How to Use Fundamental Analysis to Make Trading Decisions

Fundamental Analysis

Stock Analysis

Investors come in all shapes and forms, so to speak, but there are two basic types. The first and most common are the more conservative types, who will choose stocks by looking at and researching the underlying value of a company. This belief is based on the assumption that as long as the company does well and continues to make profits, the stock price will rise. These investors try to buy stocks that are growing, stocks that are likely to continue growing in the long term.

The second but less common type of investor tries to predict how the market may behave based purely on the psychology of market participants and other similar market factors. This second type of investor is more often called “Quant”. These investors assume that the stock price will soar as buyers keep bidding back and forth (often regardless of the value of the stock), much like an auction. They often take a much higher risk with a higher potential return—but with a much higher potential loss if they fail.

Fundamentalist

To find out the inherent value of a stock, investors must consider many factors. When the stock price is consistent with its value, it will achieve the goal of an “efficient” target market. Efficient market theory states that stock prices are always correct because everything the public knows about a stock is reflected in its market price. This theory also implies that analyzing stocks is pointless because all currently known information is reflected in the current price. To make it simpler:

The stock market sets prices.
The analyst weighs the known information about the company and thus determines its value.
Price does not have to equal value. The efficient market theory is as the name suggests, a theory. If it’s legal, the price will instantly adapt to the available information. Since this is a theory, not a law, this is not the case. Stock prices move above and below the firm’s value for both rational and irrational reasons.

Fundamental Analysis seeks to ascertain the future value of a stock by means of analyzing the current and/or past financial strength of a particular company. Analysts seek to determine whether the stock price is above or below value and what that means for the future of the stock. There are many factors used for this purpose. Basic terminology that helps investors understand analyst determinations includes:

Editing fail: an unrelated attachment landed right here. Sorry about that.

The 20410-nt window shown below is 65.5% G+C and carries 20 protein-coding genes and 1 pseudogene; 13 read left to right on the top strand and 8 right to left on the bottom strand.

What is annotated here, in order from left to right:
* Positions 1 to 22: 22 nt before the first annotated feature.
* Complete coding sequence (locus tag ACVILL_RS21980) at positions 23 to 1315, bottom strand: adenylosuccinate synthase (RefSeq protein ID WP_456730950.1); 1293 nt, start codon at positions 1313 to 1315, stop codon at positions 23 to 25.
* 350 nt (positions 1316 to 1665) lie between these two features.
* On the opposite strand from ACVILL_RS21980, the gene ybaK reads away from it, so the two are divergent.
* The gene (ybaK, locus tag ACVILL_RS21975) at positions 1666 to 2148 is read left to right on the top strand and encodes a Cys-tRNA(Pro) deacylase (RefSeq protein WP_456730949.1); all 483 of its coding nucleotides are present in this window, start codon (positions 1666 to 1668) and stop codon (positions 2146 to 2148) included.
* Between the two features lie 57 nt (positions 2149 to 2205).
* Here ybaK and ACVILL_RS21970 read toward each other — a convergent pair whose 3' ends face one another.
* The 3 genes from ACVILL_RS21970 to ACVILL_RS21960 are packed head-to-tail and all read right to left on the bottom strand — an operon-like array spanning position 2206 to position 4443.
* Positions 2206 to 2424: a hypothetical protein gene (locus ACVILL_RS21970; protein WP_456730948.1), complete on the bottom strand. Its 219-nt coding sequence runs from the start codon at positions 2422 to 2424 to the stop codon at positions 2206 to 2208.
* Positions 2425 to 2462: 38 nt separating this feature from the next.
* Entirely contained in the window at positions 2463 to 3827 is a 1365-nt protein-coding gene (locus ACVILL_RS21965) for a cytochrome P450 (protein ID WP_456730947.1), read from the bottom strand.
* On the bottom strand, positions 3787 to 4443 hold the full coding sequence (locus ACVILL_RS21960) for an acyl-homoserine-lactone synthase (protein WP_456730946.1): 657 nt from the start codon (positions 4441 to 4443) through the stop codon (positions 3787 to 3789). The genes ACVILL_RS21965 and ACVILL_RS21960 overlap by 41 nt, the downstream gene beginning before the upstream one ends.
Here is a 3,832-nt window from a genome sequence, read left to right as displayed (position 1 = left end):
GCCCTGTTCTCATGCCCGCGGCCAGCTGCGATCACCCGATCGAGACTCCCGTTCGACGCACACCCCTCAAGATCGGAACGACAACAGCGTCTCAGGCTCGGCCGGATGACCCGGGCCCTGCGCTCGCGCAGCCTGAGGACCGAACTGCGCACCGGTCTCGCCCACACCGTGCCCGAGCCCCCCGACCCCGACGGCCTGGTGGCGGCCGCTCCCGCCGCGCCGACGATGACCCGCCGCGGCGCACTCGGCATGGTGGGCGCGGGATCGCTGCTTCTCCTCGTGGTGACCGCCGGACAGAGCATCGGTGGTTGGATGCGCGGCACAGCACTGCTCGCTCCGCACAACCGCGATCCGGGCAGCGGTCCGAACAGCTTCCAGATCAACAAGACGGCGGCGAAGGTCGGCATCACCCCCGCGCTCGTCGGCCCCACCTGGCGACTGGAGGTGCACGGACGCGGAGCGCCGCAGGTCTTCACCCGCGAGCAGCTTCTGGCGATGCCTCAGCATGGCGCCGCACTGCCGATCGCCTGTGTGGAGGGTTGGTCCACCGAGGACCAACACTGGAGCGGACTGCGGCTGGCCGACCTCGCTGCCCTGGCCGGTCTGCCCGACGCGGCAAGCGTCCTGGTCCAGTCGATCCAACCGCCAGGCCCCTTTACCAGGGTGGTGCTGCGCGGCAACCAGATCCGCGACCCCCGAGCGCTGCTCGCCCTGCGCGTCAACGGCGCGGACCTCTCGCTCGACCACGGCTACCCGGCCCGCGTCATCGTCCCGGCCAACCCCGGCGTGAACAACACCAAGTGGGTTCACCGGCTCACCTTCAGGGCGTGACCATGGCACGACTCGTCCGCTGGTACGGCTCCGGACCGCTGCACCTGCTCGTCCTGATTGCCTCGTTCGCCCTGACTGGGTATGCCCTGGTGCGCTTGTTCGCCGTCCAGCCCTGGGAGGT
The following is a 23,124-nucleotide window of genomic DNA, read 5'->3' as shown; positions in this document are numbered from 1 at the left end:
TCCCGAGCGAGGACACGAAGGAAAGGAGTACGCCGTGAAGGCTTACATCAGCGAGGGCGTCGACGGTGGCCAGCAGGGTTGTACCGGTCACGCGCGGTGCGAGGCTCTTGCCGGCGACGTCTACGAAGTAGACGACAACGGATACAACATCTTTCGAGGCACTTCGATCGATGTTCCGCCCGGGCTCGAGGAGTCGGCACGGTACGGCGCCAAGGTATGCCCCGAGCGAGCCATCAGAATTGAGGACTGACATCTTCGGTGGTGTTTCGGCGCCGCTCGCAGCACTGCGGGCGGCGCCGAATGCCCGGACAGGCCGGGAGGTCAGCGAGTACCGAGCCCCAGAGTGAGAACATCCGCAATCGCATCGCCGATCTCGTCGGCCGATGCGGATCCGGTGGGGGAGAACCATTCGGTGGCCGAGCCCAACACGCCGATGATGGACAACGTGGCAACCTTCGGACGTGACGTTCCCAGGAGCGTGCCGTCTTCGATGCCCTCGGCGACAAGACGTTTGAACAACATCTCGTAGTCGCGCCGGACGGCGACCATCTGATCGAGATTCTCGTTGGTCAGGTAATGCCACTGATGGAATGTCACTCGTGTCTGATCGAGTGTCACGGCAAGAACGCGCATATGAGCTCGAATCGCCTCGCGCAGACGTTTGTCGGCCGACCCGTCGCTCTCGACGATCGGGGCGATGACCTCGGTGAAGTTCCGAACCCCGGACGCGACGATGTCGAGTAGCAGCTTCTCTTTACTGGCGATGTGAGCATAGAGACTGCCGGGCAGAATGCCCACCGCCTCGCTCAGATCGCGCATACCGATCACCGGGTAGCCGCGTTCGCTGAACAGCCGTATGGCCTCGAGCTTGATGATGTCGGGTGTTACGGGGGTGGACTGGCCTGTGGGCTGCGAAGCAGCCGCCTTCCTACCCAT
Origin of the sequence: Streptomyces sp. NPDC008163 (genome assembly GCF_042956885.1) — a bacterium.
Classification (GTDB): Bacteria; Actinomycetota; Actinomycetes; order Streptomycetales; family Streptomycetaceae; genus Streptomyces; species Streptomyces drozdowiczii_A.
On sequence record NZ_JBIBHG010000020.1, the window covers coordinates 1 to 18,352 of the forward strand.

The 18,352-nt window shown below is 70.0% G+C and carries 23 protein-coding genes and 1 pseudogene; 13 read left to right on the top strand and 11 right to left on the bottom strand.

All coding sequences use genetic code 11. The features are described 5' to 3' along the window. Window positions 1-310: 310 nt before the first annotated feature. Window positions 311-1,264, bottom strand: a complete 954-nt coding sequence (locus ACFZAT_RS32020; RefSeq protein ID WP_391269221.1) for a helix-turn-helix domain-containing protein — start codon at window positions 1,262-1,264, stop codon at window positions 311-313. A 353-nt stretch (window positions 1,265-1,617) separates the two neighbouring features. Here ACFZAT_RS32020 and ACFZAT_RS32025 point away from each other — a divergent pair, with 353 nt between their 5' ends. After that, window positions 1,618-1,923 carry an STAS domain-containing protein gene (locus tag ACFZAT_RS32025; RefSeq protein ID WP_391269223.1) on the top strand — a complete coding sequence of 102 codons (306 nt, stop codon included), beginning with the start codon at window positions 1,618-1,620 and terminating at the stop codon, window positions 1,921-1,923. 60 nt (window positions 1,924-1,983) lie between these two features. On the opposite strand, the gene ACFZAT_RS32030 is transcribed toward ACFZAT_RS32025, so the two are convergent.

“Value Stocks” are those that are below market value, and include low-cost stocks that are listed at 50 cents per dollar.
“Growth Stocks” are those with revenue growth as a primary consideration.
“Revenue Share” is an investment that provides a steady source of income. This is mainly through dividends, but bonds are also a common investment tool used to generate income.
“Momentum stocks” are new companies that are currently entering the market picture. Their share price increased rapidly.

To make sound fundamental decisions, all of the following factors must be considered. The preceding terminology will be the underlying determining factor in how each will be used, based on investor bias.

1. As always, the revenue of a particular company is the main determining factor. The company’s profit is profit after taxes and fees. The stock and bond markets are primarily driven by two strong dynamisms: earnings and interest rates. Intense competition often accompanies the flow of money into these markets, moving into bonds when interest rates rise and into stocks when earnings rise. More than any other factor, the company’s revenue creates value, although other suggestions should be considered with this idea.

2. EPS (Earning Per Share) is defined as the amount of reported earnings per share, which the company has at any given time to pay dividends to common stockholders or to reinvest itself. This indicator of the company’s condition is a very powerful way to predict future stock prices. Earning Per Share is arguably one of the most widely used fundamental ratios.

3. The fair price of a share is also determined by the P/E (price/earnings) ratio. For example, if a particular company’s stock is trading at $60 and its EPS is $6 per share, it has a P/E of 10, which means investors can expect a 10% cash flow return.

Equation: $6/$60 = 1/10 = 1/(PE) = 0.10 = 10%

Correspondingly, if it earns $3 per share, it has a multiple of 20. In this case, the investor can receive a 5% return, as long as current conditions remain the same in the future.

Example: $3/$60 = 1/20 = 1/(P/E) = 0.05 = 5%

Certain industries have different P/E ratios. For example, banks have low P/E, usually in the 5 to 12 range. In contrast, high-tech companies have higher P/E ratios, generally around 15 to 30. On the other hand, not so long ago. , the triple-digit P/E ratio for internet stocks is visible. These are stocks with no earnings but high P/E ratios, defying market efficiency theory.

A low P/E is not a true indication of an exact value. Price volatility, range, direction, and important news about a stock should be considered first. Investors should also consider why the given P/E is low. P/E is best used to compare companies from similar industries.

Beardstown Ladies recommends that any P/E lower than 5 and/or above 35 be carefully examined for errors, as the market average has historically been between 5 and 20.

Peter Lynch suggests comparing the P/E ratio with the company’s growth rate. Lynch considers stock prices fair only if they are about the same. If it’s less than the growth rate, it could be a stock bargain. To put this into perspective, the basic belief is that a P/E ratio of half the growth rate is very positive, and a ratio that doubles the growth rate is very negative.